Twitter has shut down a scam appealing to people's paranoia.
It involves direct messages to members asking "have you seen what this person is saying about you?" followed by a link to an internet page.
They purport to be from genuine users of the social networking phenomenon - including TV3 reporter Tony Reid, in whose name a message was sent this morning.
Reid has since sent a message to followers saying he felt "violated" by the use of his identity.
He wrote: "I've been hacked or spammed or something.... please ignore all direct messages from me...."
Twitter has shut down the scam and people who click on the link are told the website has been reported as "unsafe".
Reid is not the only victim. Another Twitter user, Jason Shim, said anyone who clicked on the link would leave their followers open to a similar approach.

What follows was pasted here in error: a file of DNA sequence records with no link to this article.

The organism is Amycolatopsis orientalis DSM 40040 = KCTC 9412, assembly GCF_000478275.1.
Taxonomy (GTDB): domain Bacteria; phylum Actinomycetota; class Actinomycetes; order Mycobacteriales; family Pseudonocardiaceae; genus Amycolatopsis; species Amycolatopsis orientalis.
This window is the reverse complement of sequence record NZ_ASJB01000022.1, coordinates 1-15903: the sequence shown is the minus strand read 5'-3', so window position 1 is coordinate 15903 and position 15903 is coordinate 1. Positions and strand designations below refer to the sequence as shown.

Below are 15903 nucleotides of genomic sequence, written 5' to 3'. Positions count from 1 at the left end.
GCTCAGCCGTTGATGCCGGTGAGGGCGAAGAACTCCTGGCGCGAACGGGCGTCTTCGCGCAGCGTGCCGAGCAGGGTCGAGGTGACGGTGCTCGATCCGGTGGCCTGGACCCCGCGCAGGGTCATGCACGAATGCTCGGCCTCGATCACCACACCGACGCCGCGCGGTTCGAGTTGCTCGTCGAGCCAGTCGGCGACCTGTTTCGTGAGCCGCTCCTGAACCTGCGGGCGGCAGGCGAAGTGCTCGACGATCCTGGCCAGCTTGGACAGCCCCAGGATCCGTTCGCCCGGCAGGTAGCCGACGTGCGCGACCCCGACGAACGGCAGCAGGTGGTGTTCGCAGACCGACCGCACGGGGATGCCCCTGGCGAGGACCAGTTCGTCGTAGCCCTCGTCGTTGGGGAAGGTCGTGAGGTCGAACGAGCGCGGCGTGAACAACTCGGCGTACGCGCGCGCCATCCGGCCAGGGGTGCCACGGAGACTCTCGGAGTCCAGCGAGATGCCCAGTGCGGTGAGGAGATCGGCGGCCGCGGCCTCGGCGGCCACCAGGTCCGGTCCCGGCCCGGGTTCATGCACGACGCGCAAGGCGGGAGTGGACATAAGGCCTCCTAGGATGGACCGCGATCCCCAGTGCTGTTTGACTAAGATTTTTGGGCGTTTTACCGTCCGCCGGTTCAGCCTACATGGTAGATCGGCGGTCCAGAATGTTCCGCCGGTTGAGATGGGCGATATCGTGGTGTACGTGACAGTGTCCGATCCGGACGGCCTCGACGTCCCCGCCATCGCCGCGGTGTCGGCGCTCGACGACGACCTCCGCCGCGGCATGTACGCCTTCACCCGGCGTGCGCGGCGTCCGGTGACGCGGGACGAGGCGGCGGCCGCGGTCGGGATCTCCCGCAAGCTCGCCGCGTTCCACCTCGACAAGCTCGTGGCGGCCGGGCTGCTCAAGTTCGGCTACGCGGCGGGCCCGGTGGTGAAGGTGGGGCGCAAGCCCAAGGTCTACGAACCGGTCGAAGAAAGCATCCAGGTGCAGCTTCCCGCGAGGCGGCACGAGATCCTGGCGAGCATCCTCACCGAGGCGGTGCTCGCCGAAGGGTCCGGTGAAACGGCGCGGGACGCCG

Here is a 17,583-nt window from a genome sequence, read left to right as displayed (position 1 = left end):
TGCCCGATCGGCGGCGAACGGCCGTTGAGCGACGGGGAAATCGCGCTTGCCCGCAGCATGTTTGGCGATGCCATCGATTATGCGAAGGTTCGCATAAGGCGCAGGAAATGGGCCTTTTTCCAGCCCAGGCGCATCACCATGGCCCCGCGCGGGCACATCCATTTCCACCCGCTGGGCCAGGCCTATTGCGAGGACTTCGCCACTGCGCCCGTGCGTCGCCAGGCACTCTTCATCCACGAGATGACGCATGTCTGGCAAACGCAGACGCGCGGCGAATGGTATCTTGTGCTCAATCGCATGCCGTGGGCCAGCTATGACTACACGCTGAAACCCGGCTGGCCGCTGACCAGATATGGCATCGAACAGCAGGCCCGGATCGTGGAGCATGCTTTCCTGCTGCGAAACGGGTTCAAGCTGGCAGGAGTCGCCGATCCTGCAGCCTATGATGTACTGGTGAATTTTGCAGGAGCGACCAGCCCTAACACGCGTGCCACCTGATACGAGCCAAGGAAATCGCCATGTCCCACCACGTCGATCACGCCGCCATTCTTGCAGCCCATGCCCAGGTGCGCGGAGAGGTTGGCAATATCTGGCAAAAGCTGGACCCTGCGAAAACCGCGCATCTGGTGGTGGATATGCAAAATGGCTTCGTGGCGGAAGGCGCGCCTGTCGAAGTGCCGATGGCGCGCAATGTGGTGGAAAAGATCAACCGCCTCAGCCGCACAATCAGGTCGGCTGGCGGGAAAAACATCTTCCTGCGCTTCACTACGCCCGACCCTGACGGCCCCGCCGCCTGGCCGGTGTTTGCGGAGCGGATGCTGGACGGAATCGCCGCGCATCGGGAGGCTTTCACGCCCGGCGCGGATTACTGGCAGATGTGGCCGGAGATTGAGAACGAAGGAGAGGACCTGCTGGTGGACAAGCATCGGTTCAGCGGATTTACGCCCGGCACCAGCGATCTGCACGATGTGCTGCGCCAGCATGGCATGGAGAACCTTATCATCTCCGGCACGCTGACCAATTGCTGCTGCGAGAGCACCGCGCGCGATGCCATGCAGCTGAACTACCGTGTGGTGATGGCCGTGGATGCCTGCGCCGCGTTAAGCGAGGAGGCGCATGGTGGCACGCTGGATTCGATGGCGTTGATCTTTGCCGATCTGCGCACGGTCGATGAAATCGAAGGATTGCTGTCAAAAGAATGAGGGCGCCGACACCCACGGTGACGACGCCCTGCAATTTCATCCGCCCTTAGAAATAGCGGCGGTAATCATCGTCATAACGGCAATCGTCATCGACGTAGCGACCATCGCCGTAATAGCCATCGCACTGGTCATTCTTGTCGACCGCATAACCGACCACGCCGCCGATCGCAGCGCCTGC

Ministry of Consumer Affairs spokesman Alastair Stewart said Twitter scams generally involve a 'free' product, a link to a hilarious or shocking video or a website containing embarrassing or demeaning content about people.
"They appear to be recommended by a friend, but are an attempt to scam you into giving your personal details."
He said people who clicked on the link were often required to give scammers access to their social networking accounts.
"Doing so will see the same link shared with your followers, allowing the scams to flourish."
The website is likely to be an attempt to get personal details or install unwanted software on your computer, he said.
Mr Stewart said such details could be used in identity fraud and anyone who has clicked on the scam link should protect their friends by deleting any posts about it on their Twitter feed.